Chatting with percussion legend Poncho Sanchez
By Naughty Mickie
Photos courtesy www.ponchosanchez.com
Yes, it seems odd that I would even dare put "chatting" and "legend" in the same sentence, but it's easy with Poncho Sanchez. I'll admit I was a little nervous when I called the Latin percussionist extraordinaire at his home. He answered the phone himself and asked me if I could call back in 15 minutes because he had to finish cleaning his pool. I agreed and then sat at my desk thinking how cool it was that a man who is famous the world over would do chores. When I called back, Sanchez told me that he had to take care of the pool and even do some housework, as a magazine was going to drop by for a photo shoot. He was promoting his album, "Do It!'' (Concord Picante) which was released in August.
Sanchez's parents were from Mexico and met in Laredo, Texas. Sanchez was born in Laredo and raised there and in Norwalk, California with his 6 sisters and 4 brothers. His father was in the dry cleaning business. Sanchez's uncle moved out to California first and encouraged his father to move too because there was a lot of work available.
"I grew up in the area of Norwalk called the `One Ways,' the one way streets. I lived in that neighborhood even before it was the One Ways because I saw the guy putting the one way signs up myself,'' Sanchez laughs. "That's where I got exposed to a lot of different types of music.''
"My brothers and sisters are all great dancers and great admirers of music," says Sanchez, who is the only musician in his family.
His siblings were into the first wave of mambo and cha-cha-cha music which came to Los Angeles via New York City. The genre is also known as salsa, Cuba music or Latin jazz. The siblings were exposed to R&B which they loved as well.
Sanchez started playing guitar because of his childhood friend Benny Rodriguez. They are still friends today and Rodriguez lives in a nearby city.
"Benny Rodriguez was the guy who lived across the street and he had a rock and roll band and he played guitar in the band," Sanchez recalls. "I was in sixth grade and that's when the first Motown sound was barely coming out and the soul music was barely breaking in. The '60s, the British Invasion had come in and Benny was playing guitar and I'd watch him practice through the window. Once in a while he'd let me go in there and pluck around with the guitar and say, `OK that's enough.' He sold me my first little guitar for 50 cents and I plucked on that thing for about a year. He taught me a couple lines on the guitar.''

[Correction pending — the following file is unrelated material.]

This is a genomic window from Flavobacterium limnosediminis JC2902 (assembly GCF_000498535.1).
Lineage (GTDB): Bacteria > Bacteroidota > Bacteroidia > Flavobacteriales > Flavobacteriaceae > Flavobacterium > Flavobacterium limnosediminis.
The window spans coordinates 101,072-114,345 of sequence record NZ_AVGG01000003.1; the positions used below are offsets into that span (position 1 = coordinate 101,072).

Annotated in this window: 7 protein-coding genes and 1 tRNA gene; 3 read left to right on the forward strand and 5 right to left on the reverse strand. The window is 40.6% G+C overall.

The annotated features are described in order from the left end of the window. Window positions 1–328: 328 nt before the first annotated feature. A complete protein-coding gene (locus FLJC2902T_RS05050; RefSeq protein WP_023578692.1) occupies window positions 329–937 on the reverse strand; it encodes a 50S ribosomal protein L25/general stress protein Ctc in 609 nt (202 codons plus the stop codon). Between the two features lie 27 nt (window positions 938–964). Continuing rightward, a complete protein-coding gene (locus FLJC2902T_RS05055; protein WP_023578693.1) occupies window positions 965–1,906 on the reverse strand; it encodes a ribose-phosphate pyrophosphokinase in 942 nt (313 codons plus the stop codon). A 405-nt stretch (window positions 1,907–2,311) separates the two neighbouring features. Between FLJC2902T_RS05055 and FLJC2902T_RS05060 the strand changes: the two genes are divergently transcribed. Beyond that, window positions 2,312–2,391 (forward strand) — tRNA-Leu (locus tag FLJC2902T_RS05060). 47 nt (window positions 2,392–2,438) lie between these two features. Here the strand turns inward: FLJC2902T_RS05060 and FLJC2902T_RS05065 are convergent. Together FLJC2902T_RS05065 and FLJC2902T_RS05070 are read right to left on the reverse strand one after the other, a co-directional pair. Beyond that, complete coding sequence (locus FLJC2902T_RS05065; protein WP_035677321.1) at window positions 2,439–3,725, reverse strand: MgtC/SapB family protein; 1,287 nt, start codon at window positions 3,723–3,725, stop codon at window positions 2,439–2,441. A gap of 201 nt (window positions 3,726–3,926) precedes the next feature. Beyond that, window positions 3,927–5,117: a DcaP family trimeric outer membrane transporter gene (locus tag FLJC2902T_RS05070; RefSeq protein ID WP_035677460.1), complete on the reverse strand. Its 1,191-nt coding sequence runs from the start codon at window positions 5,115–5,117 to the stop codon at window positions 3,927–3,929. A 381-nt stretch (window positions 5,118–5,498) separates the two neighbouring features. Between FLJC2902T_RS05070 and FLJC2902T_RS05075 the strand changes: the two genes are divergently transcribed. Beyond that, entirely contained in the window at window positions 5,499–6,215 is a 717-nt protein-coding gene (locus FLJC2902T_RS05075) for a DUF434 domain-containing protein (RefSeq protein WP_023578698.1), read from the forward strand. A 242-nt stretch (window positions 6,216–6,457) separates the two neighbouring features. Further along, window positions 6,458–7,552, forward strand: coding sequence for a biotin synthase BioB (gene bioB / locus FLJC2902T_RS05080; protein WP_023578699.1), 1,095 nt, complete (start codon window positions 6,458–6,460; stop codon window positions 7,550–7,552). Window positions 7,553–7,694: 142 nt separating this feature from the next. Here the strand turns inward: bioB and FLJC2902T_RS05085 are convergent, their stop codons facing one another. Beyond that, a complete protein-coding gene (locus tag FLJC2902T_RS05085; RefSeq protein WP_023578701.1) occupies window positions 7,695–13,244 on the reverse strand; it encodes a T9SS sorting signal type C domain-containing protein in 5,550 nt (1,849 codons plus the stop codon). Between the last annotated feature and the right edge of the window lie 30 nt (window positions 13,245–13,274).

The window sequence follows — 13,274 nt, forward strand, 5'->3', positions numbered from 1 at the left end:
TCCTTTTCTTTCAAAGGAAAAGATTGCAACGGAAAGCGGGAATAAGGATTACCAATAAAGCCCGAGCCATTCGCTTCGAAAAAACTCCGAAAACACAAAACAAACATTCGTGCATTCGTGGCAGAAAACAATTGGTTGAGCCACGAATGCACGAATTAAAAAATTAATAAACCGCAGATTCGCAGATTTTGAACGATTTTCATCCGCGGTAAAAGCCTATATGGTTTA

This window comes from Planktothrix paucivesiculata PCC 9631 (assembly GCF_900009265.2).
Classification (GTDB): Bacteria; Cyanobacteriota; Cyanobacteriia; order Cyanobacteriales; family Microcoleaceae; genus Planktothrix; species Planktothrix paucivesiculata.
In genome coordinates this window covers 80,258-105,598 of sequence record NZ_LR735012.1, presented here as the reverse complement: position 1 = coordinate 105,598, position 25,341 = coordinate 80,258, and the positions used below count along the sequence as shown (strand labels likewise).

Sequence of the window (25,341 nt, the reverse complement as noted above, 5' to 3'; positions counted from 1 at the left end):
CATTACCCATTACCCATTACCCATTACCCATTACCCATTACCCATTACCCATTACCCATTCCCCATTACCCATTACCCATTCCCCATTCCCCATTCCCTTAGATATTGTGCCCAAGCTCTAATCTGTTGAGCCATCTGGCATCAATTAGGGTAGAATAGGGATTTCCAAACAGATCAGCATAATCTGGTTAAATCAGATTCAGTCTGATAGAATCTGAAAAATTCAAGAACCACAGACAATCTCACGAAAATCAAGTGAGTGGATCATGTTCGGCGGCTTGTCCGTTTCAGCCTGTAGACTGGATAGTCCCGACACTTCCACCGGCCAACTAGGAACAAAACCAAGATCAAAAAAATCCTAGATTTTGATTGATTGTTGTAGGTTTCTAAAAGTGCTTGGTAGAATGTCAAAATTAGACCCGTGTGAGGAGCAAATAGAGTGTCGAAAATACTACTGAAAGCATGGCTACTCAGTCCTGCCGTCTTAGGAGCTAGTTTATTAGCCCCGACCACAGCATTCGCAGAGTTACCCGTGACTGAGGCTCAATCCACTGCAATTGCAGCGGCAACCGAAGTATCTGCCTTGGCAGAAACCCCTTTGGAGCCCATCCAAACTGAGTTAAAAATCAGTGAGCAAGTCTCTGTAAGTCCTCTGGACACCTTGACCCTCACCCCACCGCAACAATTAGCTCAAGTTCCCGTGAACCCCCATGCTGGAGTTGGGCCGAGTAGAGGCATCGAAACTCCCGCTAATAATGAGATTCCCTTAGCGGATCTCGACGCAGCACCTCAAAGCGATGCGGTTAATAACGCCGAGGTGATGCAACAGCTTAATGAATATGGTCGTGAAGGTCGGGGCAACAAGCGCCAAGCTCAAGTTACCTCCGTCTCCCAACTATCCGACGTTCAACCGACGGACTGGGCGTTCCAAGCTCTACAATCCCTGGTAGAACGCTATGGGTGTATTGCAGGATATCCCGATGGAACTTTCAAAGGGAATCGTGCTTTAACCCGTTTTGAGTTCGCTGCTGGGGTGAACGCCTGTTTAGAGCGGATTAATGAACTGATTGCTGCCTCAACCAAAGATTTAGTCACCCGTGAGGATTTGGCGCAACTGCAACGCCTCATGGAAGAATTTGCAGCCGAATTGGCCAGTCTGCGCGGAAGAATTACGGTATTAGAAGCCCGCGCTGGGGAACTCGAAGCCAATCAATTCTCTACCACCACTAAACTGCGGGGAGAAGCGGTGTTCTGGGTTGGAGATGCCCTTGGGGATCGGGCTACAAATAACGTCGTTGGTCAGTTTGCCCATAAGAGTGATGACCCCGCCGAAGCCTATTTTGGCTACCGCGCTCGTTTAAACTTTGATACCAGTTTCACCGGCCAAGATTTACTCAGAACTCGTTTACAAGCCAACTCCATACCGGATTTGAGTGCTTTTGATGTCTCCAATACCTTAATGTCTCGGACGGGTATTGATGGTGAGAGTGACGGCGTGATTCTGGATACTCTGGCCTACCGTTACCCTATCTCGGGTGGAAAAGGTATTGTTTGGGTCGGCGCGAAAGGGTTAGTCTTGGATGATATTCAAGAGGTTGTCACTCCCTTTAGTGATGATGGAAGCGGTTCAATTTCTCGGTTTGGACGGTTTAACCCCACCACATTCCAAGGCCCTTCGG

During junior high school, Sanchez moved back to Laredo with his family to open up a cleaners. It was in the back of the house.
His sister ran the front desk, while Sanchez and his brother would make deliveries on their bikes. The kids begged their dad to let them move back to L.A. and a year later they returned to Norwalk.
As kids, Sanchez and his best friend Ralph Velasquez learned guitar from Rodriguez. When Sanchez came back to Norwalk, he soon discovered that Velasquez and Rodriguez had a band called The Halos.
"I went into the rehearsal and I was shocked. They were actually playing and they had a list of songs and a couple gigs coming up," Sanchez says.
Overwhelmed, he put down his guitar, but then they asked him to try singing.
"They said, `Poncho, what we need is a singer.' And I said, `Well, I play the guitar.' They said, `There's the microphone, give it a try. We've both tried singing and we don't do too good.' I said, `Well, I want to be in the band.' I got up and did my best imitation of James Brown and all that stuff and after the song was over, they said, `Man, Poncho, you sing great. You're the lead singer of the band.' They gave me a stack of 45 records and a couple of papers with a couple of the lyrics and said, `Get the rest of these lyrics, we have a gig Saturday,''' recalls Sanchez.
But he realized that he couldn't just sing, he had to do the talking for the band too. This helped him learn how to talk on the mic.
After that, Sanchez played in neighborhood bands. He got married right out of high school and joined a Sabor. He had been playing congas since he was 17. He was self-taught. learning most of his craft from Cal Tjader's records. As luck would have it, Sanchez was introduced to Tjader at one of Tjader's shows in Redondo Beach, California. Tjader invited him to join the band on stage and later called on Sanchez to play congas. He went up.
"I played one song, took a solo and got a big reaction from the crowd and Cal introduced me. I could have bragged about that the rest of my life. I got up and he said, `Stay with us the rest of the set,'" Sanchez boasts.
He played four more songs and Tjader asked for his name and phone number. Sanchez didn't really think he'd call, but sure enough he was invited to perform on New Year's Eve 1975 at the Coconut Grove at the Ambassador Hotel.
I interrupt Sanchez' story to ask him if he prefers to sing or play congas.
"It depends on how tired I am," Sanchez answers. "Congas are harder because you've got to physically beat those things. And